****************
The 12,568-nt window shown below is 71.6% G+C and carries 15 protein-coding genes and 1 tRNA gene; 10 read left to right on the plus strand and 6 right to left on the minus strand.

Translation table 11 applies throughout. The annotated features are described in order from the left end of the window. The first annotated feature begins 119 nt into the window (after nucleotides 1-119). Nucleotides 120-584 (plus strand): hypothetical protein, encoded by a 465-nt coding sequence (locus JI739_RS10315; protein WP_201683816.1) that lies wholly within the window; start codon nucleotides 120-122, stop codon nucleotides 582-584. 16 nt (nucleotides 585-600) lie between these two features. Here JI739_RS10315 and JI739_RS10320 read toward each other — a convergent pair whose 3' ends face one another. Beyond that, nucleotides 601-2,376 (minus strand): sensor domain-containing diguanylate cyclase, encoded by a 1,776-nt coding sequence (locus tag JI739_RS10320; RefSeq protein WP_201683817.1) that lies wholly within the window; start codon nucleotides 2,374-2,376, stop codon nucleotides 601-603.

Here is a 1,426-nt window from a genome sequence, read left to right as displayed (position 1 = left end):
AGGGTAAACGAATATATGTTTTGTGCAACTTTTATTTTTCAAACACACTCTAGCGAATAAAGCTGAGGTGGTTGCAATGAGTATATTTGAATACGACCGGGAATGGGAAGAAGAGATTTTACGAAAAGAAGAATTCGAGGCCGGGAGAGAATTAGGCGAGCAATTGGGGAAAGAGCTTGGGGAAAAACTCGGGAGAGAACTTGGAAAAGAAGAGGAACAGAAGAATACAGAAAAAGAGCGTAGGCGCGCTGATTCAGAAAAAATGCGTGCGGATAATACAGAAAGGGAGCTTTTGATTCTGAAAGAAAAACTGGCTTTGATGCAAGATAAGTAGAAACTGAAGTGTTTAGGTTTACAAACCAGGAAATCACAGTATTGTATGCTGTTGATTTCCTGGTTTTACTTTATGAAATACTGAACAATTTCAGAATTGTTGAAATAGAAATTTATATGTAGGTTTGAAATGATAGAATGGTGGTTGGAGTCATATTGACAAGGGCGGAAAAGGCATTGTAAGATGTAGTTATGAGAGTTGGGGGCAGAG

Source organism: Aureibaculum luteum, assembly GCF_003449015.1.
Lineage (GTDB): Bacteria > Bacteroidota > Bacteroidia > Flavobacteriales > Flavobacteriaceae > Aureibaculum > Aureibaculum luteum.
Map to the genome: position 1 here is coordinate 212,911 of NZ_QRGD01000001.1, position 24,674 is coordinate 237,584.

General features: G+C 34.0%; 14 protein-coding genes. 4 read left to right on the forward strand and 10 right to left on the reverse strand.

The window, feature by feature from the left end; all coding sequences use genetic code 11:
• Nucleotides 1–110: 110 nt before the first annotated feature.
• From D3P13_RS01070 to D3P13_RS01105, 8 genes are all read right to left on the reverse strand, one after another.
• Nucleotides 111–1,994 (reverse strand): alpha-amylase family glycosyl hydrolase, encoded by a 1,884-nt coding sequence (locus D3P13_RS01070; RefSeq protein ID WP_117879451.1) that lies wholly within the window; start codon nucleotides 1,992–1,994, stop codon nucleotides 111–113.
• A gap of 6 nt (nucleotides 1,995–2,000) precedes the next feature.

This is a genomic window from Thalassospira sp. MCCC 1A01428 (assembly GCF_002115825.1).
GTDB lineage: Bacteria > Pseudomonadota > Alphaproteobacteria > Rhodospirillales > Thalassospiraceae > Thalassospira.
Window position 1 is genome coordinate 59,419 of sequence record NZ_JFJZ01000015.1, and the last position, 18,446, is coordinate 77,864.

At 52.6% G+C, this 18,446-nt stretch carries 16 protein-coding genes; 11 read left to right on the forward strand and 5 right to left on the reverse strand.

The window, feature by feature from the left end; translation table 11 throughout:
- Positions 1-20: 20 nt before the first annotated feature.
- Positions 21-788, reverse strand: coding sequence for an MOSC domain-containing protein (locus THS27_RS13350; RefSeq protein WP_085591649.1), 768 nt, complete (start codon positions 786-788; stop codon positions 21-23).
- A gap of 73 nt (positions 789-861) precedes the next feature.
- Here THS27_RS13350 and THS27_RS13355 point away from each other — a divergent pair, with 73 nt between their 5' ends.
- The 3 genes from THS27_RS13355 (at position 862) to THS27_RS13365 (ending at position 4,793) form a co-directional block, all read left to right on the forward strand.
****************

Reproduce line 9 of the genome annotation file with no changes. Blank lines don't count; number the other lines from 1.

The window, feature by feature from the left end; all coding sequences use genetic code 11: